It’s inaccurate to contend that Luther despises councils altogether. Rather, he denies their infallibility and makes them formally subordinate to Scripture, which alone is infallible. This perhaps explains (at least in part) how Luther can rail against councils in one breath and espouse a quasi-Catholic principle of authority and tradition in the next.
He has been known to speak in two different senses. When he criticizes (even excoriates) councils, it is in the sense that they do not override the authoritative rule of faith of sola Scriptura, and when he thinks they are made a vehicle for unsavory and unbiblical traditions of men. When he alludes to them in a positive way, on the other hand, it is when he thinks they teach the truth according to Scripture, and over against the Zwinglian and Anabaptist sectarians, who are far more revolutionary with regard to previous Christian tradition.
Paul Althaus, in the standard work, The Theology of Martin Luther (Philadelphia: Fortress Press, 1966; translated by Robert C. Schultz, pp. 340-341), provides a succinct summary of Luther’s view of councils (Luther’s own words in quotes):
“Even though saints are present in the council, even though there are many saints, and even though angels are there, still we do not trust personalities but only God’s word, since even saints can make mistakes.” [WA 39-I, 186]
When a council does not err but bears witness to the truth, we should not take it for granted . . . when a council does so, that is an empirical and “accidental” fact . . . Truth is not guaranteed by the authority of the council, but Christ’s free gift of truth in a specific instance gives a council its authority. [WA 39-I, 185]
. . . The ecclesiastical legitimacy of such a gathering does not necessarily include its spiritual legitimacy. This latter depends completely on the apostolicity of its doctrines and resolutions. [WA 39-I, 187]
Luther’s doctrine of the historical, apostolic Church and of apostolic tradition is surprisingly strong, and quite different from that of many evangelical Protestants today (though by no means identical with a fully Catholic view). Althaus summarizes:
For Luther, the Christian church is, without detriment to it spiritual nature, a historical reality, which constantly existed all through the centuries from the time of the apostles till his own time. The Evangelicals are not another and a new church but “the true old church, one body with the entire holy Christian church, and one community of saints.” [WA 51, 487] In spite of all his heartfelt criticism of the Roman Church, Luther remained certain that God had, in spite of everything, miraculously preserved the true church even in the midst of its Babylonian captivity. [WA 38, 220] . . .
Thus Luther thankfully received not only biblical substance in the direct sense of the term from the hands of the ancient and medieval church but also elements of ecclesiastical tradition . . . Luther asserts: The consensus of the entire church in a doctrine or a custom is binding insofar as it is not contrary to Scripture . . .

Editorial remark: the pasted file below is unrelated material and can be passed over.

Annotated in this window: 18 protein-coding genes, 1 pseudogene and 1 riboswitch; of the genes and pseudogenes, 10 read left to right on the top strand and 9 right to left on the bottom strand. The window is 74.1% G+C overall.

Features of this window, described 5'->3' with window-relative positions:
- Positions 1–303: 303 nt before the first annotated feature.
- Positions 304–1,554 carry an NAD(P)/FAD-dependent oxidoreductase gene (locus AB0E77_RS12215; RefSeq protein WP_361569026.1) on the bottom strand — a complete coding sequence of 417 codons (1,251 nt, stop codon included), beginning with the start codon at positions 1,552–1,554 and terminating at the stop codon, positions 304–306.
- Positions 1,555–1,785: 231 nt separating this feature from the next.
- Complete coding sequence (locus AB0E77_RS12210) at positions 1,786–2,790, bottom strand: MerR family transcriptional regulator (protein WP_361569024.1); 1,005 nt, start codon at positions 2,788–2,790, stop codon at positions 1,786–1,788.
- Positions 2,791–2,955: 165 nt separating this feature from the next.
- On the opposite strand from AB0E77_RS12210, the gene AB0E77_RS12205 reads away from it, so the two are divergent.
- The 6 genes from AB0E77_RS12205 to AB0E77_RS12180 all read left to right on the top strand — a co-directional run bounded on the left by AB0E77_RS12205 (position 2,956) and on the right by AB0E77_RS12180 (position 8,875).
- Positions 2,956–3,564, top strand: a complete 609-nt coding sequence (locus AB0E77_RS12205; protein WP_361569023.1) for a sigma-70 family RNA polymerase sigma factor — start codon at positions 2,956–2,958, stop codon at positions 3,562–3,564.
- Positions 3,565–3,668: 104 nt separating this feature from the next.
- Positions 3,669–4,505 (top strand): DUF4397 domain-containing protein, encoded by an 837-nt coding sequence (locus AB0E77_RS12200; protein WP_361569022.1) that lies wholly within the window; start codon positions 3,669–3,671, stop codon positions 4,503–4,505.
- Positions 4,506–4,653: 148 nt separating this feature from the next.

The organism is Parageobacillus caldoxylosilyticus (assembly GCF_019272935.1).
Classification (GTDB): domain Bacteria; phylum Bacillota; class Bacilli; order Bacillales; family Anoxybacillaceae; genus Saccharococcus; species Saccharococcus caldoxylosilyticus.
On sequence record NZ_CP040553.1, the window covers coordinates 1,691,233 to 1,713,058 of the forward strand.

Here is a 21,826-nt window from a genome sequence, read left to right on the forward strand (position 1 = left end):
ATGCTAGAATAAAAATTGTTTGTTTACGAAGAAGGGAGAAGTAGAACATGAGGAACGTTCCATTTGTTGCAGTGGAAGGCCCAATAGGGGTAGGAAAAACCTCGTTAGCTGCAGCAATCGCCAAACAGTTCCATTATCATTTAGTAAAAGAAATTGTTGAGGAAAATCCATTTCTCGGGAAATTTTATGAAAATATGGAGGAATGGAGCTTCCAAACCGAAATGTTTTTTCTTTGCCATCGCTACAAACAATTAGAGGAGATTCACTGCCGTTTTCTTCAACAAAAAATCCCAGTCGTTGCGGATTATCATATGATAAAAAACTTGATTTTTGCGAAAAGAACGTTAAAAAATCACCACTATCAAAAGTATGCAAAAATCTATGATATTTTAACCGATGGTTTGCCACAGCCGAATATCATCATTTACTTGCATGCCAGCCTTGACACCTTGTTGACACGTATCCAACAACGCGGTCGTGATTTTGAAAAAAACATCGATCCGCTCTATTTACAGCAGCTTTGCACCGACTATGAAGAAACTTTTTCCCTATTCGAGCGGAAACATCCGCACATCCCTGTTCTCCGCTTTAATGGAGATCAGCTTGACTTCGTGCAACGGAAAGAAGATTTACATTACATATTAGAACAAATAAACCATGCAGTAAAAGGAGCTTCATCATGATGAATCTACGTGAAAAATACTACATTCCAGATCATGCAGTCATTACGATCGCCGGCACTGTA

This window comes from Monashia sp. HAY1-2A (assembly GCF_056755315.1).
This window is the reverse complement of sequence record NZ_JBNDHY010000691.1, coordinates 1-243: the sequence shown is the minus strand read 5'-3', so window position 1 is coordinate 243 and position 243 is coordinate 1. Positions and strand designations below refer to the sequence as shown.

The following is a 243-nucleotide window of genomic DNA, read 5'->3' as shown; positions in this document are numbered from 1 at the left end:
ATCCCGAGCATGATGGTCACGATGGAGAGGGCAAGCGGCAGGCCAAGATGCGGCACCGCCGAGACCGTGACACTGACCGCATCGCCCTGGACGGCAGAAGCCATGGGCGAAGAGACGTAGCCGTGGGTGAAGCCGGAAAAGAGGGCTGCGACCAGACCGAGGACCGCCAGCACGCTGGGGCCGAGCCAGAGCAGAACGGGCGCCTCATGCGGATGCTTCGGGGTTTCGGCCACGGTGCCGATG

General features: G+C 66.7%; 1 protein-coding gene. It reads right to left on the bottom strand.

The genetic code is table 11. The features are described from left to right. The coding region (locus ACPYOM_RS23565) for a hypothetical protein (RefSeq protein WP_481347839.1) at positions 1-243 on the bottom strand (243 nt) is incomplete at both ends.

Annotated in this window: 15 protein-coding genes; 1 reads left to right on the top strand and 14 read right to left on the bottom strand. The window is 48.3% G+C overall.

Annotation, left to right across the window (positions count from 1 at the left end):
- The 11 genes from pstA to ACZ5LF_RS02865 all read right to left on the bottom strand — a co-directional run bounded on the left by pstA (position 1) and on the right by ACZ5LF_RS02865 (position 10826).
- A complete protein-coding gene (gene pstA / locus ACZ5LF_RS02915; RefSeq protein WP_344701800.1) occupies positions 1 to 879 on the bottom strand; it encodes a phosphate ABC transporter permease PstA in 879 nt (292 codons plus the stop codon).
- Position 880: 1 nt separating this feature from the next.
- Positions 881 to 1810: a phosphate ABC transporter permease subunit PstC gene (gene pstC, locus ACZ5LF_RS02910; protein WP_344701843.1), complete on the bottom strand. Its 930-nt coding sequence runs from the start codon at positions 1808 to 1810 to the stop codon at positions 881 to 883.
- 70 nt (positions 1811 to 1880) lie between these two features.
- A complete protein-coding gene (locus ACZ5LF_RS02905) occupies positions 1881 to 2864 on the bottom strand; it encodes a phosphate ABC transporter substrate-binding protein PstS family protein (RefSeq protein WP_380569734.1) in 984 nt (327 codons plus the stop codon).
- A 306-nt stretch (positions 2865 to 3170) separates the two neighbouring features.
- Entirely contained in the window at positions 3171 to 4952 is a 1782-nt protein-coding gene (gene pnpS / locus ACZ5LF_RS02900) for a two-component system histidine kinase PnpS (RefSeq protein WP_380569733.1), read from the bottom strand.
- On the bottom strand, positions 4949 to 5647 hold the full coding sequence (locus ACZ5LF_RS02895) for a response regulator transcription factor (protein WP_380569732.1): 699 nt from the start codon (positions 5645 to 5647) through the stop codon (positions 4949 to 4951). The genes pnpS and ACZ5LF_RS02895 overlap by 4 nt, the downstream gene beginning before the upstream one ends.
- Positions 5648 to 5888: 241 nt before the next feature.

Luther did not, as is obvious, in any sense advocate an absolute biblicism. He did not absolutize the Bible in opposition to tradition. He limits neither Christian dogma nor the ethical implications of the gospel to what is expressly stated in Scripture. He does not demand that the truth of Christianity be reduced to biblical doctrine. (Althaus, pp. 333-335)
We must keep in mind Protestant historian Philip Schaff’s advice about Luther interpretation:
Luther’s words especially must not be weighed too nicely, else any and every thing can be proved by him, and the most irreconcilable contradictions shown in his writings. We must always judge him according to the moment in which, and that against which, he spoke, and duly remember also his bluntness and his stormy, warlike nature. (The Life and Labours of St. Augustine, Oxford University: 1854, p. 94)
Schaff refers to:
. . . Luther’s otherwise evident churchly and historical feeling, and by many expressions like that in a letter to Albert of Prussia (A.D. 1532), where he declares the importance of tradition in matters of faith, as strongly even as any Catholic. (Ibid., pp. 94-95; italics mine)
Schaff, on page 95 cites Luther’s letter to Albrecht (or Albert), Margrave of Brandenburg and Duke of Prussia, dated April 1532 by some and February or early March by others (cf. another Schaff reference to the quote). The well-known Luther biographer Roland H. Bainton cites the following portion of it:
This testimony of the universal holy Christian Church, even if we had nothing else, would be a sufficient warrant for holding this article [on the sacrament] and refusing to suffer or listen to a sectary, for it is dangerous and fearful to hear or believe anything against the unanimous testimony, belief, and teaching of the universal holy Christian churches, unanimously held in all the world from the beginning until now over fifteen hundred years. (Studies on the Reformation, Boston: Beacon Press, 1963, p. 26; primary source: WA [Werke, Weimar edition in German], Vol. XXX, 552)
This letter, apparently passed over by Luther’s Works, Vol. 50 (Letters III), was, thankfully, cited at some length by Schaff on his page 95, and refers to, as Schaff notes, “the real presence of Christ in the Lord’s Supper”:
Philip Schaff, writing in The Reformed Quarterly Review, July, 1888, p. 295, cites the passage yet again, and reiterates: